Predator control: more pain than gain

  • Cougar

    Dick Randall/Defenders of Wildlife
 

A lot of cows die every year in Montana, most often in a slaughterhouse on their way to a hamburger bun. Others succumb to weather, disease and calving problems.

Then there are predators - the lions and coyotes and bears so often scorned as the scourge of the range. The federal Animal Damage Control agency (ADC) spends millions of dollars killing predators all over the West, spurring loud and acrimonious debate.

But when the dead cows are counted, the tally of those killed by predators is small potatoes. Predators - mostly coyotes - killed 1,800 calves and 500 head of cattle in Montana in 1995, according to a survey conducted by the National Agricultural Statistics Service, with the help of ADC. Those animals had an estimated worth of $900,000.

However, the predator victims amount to less than one-tenth of 1 percent of Montana's 1995 calf crop of 1.54 million animals. They constitute an even smaller fraction of the state's overall herd of 2.7 million animals.

Predator losses accounted for just 2.2 percent of all cattle losses in 1995 and 3.1 percent of all calf losses in the state.

Bad weather killed seven times more animals than did predators. So did calving problems. Illness killed 11 times as many. Five times as many animals died for "unknown" reasons.

ADC, however, spends almost $1 million a year in federal tax money in Montana alone to protect livestock from predators and has greatly increased its cattle protection work.

"This raises the question of how much of a threat predators are to cattle," said Tom Skeele, director of Predator Project, a Bozeman-based environmental group. "How much of it is real and how much of it is political hot air?"

ADC state director Larry Handegard defended the program, arguing that cattle ranchers are seeing more coyote problems in recent years. "It's more of a cattle problem than it has been historically."

He also said looking at statistics for the entire state can give a skewed picture. Many in the beef industry see little or no predation on their herd, while some ranchers get hit hard, especially during calving season. That's when they call ADC, he said.

Predators can take a big bite out of a ranch's income, noted Jason Campbell, a natural resources specialist with the Montana Stockgrowers Association. And considering all the time and money spent to control predators, the death toll remains high, he maintained.

"What would the losses be without killing predators?" Campbell asked.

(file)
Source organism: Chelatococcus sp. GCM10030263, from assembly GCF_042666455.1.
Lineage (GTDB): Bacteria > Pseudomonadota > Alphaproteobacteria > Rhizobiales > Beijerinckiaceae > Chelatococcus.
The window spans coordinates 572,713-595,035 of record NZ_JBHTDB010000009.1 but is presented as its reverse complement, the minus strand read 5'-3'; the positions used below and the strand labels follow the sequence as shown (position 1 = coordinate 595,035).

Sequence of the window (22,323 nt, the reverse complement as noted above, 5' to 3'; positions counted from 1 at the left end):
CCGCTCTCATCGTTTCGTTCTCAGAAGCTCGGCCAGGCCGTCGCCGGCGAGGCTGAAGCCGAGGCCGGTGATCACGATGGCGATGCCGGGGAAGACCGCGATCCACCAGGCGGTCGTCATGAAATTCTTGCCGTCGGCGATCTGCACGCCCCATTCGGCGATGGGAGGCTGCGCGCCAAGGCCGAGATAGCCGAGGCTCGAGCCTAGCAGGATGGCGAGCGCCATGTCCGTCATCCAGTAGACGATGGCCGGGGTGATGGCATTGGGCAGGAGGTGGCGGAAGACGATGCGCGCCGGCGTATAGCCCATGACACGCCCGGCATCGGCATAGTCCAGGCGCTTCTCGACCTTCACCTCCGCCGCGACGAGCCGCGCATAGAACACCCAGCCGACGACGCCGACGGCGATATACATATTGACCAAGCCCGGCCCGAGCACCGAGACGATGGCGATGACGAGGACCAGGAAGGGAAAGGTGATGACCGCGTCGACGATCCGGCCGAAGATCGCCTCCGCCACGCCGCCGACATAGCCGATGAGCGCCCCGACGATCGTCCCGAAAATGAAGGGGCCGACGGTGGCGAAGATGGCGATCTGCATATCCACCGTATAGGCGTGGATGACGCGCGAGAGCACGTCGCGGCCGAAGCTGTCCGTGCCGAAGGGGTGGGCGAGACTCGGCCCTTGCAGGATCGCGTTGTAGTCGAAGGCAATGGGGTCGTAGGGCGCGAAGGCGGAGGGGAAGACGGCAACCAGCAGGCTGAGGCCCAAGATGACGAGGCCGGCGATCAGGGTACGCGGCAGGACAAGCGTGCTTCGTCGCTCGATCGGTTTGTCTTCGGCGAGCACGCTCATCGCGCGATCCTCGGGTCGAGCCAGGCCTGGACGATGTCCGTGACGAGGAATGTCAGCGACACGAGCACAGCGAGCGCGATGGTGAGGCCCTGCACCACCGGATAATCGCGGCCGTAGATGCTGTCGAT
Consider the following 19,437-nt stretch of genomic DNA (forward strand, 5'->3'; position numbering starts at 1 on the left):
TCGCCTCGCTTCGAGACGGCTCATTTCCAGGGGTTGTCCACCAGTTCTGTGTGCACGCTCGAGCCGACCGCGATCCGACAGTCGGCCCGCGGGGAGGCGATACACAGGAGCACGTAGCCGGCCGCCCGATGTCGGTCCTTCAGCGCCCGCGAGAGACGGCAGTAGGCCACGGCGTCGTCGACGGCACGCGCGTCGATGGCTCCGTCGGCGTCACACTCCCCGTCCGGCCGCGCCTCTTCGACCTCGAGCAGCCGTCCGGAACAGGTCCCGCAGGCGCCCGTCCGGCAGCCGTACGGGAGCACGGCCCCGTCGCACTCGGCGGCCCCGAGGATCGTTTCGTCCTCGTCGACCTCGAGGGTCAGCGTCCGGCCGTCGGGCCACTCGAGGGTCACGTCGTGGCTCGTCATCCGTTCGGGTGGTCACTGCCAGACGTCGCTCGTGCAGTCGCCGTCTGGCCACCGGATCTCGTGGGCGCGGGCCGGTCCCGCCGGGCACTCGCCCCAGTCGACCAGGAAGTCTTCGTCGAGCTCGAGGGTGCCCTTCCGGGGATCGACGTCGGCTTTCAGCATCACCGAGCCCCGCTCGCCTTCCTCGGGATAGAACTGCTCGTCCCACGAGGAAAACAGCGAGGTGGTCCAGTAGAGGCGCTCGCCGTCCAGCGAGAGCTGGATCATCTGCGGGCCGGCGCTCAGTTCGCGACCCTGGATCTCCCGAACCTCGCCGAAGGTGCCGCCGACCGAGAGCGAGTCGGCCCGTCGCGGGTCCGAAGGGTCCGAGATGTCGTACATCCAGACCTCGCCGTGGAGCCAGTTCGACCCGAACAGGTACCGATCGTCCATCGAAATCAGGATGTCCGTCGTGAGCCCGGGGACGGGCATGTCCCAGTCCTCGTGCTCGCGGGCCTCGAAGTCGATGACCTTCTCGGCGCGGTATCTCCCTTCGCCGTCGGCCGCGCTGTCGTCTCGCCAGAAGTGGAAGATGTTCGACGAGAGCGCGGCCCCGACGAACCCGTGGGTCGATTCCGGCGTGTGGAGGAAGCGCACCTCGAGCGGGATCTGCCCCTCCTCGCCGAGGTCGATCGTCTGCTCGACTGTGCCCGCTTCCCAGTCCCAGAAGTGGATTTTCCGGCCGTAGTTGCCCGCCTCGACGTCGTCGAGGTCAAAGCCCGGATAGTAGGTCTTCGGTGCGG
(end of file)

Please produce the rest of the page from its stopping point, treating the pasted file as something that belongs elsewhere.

Sheep ranchers suffer much higher losses from predators - 42,900 animals in 1994, 8 percent of the statewide flock, and Skeele agreed some sheepmen have legitimate concerns.

But while predators have a minuscule effect on the cattle herd, federal officials have been increasingly busy killing coyotes, and the number of beef ranchers asking for their help has soared.

Skeele argues ranchers should tolerate a "threshold loss level" in their herd before ADC can step in with lethal control at taxpayer expense.

"It's public money, publicly owned wildlife and often on public land," Skeele said.

The number of coyotes killed by ADC trappers and shooters nearly doubled from 4,530 in 1987 to 8,720 in 1995 - an average of 24 coyotes daily.

And while the number of coyotes killed has grown, the number of calves killed by predators has not changed since 1991, the last year the survey was conducted. Two hundred more grown cattle were killed in 1995 than in 1991, but coyotes account for very few of those. Most fall to bears or mountain lions.

Skeele said that with the low percentage of cattle deaths by predators, tax money could be better spent on other livestock problems like disease.

Of nine categories for dead or missing beef, only poison and theft took a lower toll than predators. In all, 3 percent of the state's cattle died before going to market.

The numbers were compiled nationwide by surveys of ranchers. In Montana, 1,216 beef ranchers were surveyed in January, said Tom Hard, a statistician with National Agricultural Statistics Service in Helena. Statewide losses were calculated based on their responses. Wolves, the subject of heated debate in Montana, have killed only 24 cows and 12 sheep since 1987.

Montana's predator report for 1995 is available from the National Agricultural Statistics Service at 406/441-1240.

The writer works in Livingston, Montana, for the Bozeman Daily Chronicle.

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